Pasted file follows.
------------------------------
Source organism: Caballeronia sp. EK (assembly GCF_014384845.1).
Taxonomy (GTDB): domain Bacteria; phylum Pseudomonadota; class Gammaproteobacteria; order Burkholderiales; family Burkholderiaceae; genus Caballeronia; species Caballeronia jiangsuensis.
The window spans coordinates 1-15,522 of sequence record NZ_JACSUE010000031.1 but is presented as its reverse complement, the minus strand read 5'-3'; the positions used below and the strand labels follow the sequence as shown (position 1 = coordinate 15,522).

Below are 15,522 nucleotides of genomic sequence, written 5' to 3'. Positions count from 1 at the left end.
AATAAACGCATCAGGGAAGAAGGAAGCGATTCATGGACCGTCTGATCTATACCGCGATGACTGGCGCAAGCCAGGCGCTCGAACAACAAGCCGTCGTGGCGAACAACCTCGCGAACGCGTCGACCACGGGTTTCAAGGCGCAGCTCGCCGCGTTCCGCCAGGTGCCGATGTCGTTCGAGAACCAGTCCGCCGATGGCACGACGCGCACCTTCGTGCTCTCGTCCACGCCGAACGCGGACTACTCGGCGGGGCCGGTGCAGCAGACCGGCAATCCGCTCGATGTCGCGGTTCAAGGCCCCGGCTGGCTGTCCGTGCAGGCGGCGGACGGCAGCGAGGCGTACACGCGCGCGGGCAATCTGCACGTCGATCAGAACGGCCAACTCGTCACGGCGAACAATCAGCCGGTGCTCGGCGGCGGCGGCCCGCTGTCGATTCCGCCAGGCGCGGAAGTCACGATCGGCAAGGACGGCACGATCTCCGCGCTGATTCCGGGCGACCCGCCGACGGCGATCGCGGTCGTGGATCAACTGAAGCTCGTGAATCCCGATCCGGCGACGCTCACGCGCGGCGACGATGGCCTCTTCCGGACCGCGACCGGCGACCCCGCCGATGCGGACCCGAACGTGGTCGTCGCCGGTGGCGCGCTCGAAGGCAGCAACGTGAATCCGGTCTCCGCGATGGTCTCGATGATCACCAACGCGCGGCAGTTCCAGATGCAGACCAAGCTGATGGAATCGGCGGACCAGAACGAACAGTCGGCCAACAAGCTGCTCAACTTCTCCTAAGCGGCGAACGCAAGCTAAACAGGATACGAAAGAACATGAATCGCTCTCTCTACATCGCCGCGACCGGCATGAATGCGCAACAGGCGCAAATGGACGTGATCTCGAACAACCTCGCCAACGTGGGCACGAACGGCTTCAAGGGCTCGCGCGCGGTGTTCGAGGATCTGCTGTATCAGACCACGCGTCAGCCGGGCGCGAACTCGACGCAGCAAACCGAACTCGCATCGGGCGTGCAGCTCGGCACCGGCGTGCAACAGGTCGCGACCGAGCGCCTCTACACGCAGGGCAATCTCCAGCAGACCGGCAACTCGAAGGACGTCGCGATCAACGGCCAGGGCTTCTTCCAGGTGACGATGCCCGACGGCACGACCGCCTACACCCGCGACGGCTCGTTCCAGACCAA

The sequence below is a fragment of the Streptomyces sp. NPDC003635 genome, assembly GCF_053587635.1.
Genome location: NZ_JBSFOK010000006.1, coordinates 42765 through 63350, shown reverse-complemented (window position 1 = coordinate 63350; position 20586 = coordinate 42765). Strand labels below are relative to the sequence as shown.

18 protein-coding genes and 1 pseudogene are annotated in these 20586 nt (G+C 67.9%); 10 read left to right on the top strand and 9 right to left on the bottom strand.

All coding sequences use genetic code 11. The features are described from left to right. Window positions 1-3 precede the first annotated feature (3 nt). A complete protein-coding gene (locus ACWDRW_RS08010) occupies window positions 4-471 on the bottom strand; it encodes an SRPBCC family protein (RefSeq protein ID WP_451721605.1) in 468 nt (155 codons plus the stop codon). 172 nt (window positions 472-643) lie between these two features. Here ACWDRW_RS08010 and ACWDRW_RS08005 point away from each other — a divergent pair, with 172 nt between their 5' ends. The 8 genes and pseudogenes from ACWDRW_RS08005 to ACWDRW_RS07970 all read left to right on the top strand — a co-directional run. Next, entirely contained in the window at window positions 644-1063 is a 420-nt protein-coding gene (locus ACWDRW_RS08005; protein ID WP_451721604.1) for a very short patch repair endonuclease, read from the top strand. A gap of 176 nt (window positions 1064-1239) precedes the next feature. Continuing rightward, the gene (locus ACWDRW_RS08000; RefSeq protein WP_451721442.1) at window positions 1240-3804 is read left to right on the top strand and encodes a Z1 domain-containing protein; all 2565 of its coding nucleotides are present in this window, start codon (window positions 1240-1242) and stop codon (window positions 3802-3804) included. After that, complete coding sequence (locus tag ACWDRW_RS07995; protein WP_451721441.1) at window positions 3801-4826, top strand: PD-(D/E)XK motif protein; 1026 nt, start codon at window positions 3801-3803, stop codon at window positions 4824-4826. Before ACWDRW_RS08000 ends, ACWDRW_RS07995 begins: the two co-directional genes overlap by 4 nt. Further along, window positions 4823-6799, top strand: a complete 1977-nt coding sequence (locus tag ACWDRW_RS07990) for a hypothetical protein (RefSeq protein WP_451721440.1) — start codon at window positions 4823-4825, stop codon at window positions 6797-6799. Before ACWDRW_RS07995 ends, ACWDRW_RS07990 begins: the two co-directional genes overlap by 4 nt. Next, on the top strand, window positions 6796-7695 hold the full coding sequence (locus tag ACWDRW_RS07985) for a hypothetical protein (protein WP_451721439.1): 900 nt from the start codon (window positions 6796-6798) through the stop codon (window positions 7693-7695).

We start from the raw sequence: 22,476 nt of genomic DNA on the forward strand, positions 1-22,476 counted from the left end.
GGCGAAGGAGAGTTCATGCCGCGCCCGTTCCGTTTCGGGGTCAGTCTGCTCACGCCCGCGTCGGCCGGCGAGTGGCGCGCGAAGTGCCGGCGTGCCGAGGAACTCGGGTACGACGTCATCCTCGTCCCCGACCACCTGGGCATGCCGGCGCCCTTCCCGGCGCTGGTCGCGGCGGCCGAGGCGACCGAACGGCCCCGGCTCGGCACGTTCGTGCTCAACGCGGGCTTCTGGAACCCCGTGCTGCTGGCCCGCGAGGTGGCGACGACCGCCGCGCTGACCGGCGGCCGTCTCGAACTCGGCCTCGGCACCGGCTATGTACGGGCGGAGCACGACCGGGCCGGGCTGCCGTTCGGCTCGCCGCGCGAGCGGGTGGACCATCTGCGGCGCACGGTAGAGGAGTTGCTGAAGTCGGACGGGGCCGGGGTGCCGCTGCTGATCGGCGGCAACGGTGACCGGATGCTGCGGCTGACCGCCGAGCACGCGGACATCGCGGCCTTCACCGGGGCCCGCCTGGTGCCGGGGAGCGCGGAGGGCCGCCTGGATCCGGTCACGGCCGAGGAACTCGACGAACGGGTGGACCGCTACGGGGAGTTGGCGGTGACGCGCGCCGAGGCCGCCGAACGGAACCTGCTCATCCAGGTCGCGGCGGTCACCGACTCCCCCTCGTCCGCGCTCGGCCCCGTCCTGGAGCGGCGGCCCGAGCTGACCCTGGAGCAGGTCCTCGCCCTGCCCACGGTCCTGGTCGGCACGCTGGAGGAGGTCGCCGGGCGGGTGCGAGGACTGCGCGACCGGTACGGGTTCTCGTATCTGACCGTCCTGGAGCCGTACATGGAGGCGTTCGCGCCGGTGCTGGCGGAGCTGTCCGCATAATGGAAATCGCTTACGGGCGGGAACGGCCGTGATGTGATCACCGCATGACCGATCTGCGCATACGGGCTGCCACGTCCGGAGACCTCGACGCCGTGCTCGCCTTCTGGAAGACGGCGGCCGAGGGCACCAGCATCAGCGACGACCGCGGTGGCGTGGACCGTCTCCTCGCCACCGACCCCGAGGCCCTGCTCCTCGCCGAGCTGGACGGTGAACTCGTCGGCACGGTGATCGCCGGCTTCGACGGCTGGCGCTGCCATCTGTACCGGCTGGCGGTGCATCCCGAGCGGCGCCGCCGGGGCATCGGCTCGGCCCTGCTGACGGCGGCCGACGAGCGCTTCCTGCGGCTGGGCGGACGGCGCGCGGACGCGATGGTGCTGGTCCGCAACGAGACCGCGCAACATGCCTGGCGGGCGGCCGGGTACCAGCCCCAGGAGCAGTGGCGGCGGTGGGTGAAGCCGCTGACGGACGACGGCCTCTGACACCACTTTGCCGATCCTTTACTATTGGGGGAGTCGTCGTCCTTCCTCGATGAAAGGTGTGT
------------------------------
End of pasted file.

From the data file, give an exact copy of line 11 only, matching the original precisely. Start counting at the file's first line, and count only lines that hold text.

GGCGAAGGAGAGTTCATGCCGCGCCCGTTCCGTTTCGGGGTCAGTCTGCTCACGCCCGCGTCGGCCGGCGAGTGGCGCGCGAAGTGCCGGCGTGCCGAGGAACTCGGGTACGACGTCATCCTCGTCCCCGACCACCTGGGCATGCCGGCGCCCTTCCCGGCGCTGGTCGCGGCGGCCGAGGCGACCGAACGGCCCCGGCTCGGCACGTTCGTGCTCAACGCGGGCTTCTGGAACCCCGTGCTGCTGGCCCGCGAGGTGGCGACGACCGCCGCGCTGACCGGCGGCCGTCTCGAACTCGGCCTCGGCACCGGCTATGTACGGGCGGAGCACGACCGGGCCGGGCTGCCGTTCGGCTCGCCGCGCGAGCGGGTGGACCATCTGCGGCGCACGGTAGAGGAGTTGCTGAAGTCGGACGGGGCCGGGGTGCCGCTGCTGATCGGCGGCAACGGTGACCGGATGCTGCGGCTGACCGCCGAGCACGCGGACATCGCGGCCTTCACCGGGGCCCGCCTGGTGCCGGGGAGCGCGGAGGGCCGCCTGGATCCGGTCACGGCCGAGGAACTCGACGAACGGGTGGACCGCTACGGGGAGTTGGCGGTGACGCGCGCCGAGGCCGCCGAACGGAACCTGCTCATCCAGGTCGCGGCGGTCACCGACTCCCCCTCGTCCGCGCTCGGCCCCGTCCTGGAGCGGCGGCCCGAGCTGACCCTGGAGCAGGTCCTCGCCCTGCCCACGGTCCTGGTCGGCACGCTGGAGGAGGTCGCCGGGCGGGTGCGAGGACTGCGCGACCGGTACGGGTTCTCGTATCTGACCGTCCTGGAGCCGTACATGGAGGCGTTCGCGCCGGTGCTGGCGGAGCTGTCCGCATAATGGAAATCGCTTACGGGCGGGAACGGCCGTGATGTGATCACCGCATGACCGATCTGCGCATACGGGCTGCCACGTCCGGAGACCTCGACGCCGTGCTCGCCTTCTGGAAGACGGCGGCCGAGGGCACCAGCATCAGCGACGACCGCGGTGGCGTGGACCGTCTCCTCGCCACCGACCCCGAGGCCCTGCTCCTCGCCGAGCTGGACGGTGAACTCGTCGGCACGGTGATCGCCGGCTTCGACGGCTGGCGCTGCCATCTGTACCGGCTGGCGGTGCATCCCGAGCGGCGCCGCCGGGGCATCGGCTCGGCCCTGCTGACGGCGGCCGACGAGCGCTTCCTGCGGCTGGGCGGACGGCGCGCGGACGCGATGGTGCTGGTCCGCAACGAGACCGCGCAACATGCCTGGCGGGCGGCCGGGTACCAGCCCCAGGAGCAGTGGCGGCGGTGGGTGAAGCCGCTGACGGACGACGGCCTCTGACACCACTTTGCCGATCCTTTACTATTGGGGGAGTCGTCGTCCTTCCTCGATGAAAGGTGTGT